The Accessible Books Consortium: what it means for publishers

Author:Catherine Jewell
Position:Communications Division, WIPO

Since its launch in June 2014, the WIPO-led Accessible Books Consortium (ABC) has been working to boost access to publications for people who are blind or visually impaired. The aim is for publishers around the world to produce works that are “born accessible” so that they can be used directly by both sighted and print-disabled readers. Michiel Kolman, Senior Vice-President of Information... (see full summary)


Why is the Accessible Books Consortium (ABC) important?

Michiel Kolman: When it comes to accessible publishing the ABC is the way forward. Now that the legal framework of the Marrakesh (VIP) Treaty is in place and more countries are signing up to it, we have to focus on producing books in accessible formats and making them widely available. That is where the ABC comes in. And that’s why we need as many publishers as possible to sign up to the ABC-sponsored Charter for Accessible Publishing so that we can really boost the number and range of works in accessible formats like braille and large print.

Hugo Setzer: My company, Manual Moderno, has just signed the ABC Charter for Accessible Publishing. We are a mid-size Mexican medical publisher. We believe the Marrakesh Treaty and the ABC are extremely important. Less than 10 percent of all publications produced every year are available in accessible formats, yet according to the World Blind Union there are around 253 million people globally who are visually impaired and need works in accessible formats. That is why it is so important that we publishers engage in the process of making our publications accessible. And even if publishers are not yet ready to sign the ABC Charter, they can still support the initiative by expediting copyright clearances requested by the ABC Global Book Service to facilitate the cross-border exchange of books in accessible formats.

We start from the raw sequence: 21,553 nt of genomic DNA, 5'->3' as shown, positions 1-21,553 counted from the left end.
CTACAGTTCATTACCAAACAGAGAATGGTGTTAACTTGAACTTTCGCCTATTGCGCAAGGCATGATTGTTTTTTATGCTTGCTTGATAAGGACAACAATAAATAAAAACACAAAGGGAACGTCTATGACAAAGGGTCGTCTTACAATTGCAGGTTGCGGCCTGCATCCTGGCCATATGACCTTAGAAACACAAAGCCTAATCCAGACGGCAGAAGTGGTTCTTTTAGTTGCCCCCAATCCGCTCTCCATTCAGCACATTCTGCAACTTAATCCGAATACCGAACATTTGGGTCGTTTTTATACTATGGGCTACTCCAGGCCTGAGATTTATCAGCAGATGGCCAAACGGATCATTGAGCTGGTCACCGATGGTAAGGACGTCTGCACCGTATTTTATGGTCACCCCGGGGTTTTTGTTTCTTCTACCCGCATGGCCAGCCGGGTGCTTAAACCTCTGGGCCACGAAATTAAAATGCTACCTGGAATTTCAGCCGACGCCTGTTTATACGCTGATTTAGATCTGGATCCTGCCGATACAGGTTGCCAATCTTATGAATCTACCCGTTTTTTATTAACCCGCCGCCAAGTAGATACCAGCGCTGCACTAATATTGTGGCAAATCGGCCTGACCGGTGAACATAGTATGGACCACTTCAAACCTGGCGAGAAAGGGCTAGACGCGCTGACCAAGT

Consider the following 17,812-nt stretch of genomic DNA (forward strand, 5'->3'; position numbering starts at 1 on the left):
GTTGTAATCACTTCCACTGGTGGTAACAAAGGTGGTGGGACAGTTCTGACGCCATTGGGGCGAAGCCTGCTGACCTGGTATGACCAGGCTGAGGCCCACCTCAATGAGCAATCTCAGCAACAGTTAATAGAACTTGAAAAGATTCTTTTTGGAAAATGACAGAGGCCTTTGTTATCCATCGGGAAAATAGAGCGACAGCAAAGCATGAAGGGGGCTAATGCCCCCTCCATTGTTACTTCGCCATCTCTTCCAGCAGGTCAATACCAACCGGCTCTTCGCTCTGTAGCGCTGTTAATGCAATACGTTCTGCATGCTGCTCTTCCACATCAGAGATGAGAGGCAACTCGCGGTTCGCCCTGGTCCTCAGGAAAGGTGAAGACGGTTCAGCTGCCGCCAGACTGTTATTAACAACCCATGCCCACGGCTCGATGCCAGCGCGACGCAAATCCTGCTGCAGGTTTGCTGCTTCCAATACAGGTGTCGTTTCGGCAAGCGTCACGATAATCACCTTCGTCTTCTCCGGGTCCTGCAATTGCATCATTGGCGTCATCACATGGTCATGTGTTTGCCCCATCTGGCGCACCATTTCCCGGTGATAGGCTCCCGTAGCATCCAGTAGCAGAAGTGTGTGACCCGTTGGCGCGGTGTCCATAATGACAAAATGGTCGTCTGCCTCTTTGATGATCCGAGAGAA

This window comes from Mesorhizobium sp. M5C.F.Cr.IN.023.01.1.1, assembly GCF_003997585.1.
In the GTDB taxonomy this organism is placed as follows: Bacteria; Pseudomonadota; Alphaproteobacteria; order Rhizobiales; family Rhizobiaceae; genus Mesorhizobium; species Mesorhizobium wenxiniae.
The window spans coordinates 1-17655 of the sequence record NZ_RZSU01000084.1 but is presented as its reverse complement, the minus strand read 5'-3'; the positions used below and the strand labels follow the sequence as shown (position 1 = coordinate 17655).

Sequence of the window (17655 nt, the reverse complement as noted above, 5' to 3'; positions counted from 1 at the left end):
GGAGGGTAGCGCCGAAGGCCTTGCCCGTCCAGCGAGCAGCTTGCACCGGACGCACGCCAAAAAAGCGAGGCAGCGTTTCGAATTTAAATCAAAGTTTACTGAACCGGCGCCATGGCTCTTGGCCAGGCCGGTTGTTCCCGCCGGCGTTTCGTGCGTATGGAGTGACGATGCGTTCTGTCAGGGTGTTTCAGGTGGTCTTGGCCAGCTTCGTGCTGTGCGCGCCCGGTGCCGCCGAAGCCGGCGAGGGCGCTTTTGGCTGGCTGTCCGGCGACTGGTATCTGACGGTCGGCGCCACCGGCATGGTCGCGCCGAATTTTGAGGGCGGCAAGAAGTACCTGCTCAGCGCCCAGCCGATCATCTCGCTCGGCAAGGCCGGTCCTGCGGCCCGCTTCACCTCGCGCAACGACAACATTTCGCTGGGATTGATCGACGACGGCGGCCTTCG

What are the main concerns publishers have in relation to the ABC?

Michiel Kolman: While Elsevier was at the head of the queue in joining the ABC in 2014 – our Chairman, Youngsuk Chi, IPA President at the time, was convinced it was the right thing to do – I am aware that many publishers are worried about the impact born-accessible publishing will have on sales and revenues. These concerns are understandable, but unfounded. Sales will not plummet because publishers make books available in accessible formats, like EPUB 3 for e-books or html for journals, for a select group of customers with print disabilities.

Hugo Setzer: I agree. Publishers can really do a lot to make books available in accessible formats. Their concerns stem in large part from the fact that they still don’t quite understand what accessible publishing is all about. Many still associate the Marrakesh Treaty with a copyright limitation, which typically means a negative impact on revenue. But in this instance there is no evidence that that is the case. On the contrary, making our publications accessible could be a source of revenue. People who are blind or visually impaired don’t want publishers to give them anything for free, they want to be able to buy books but in the formats they need.

Michiel Kolman: Publishers are also concerned about the cost of moving to a born- accessible publishing environment. I realize Elsevier is a large publisher and ahead of the curve on...

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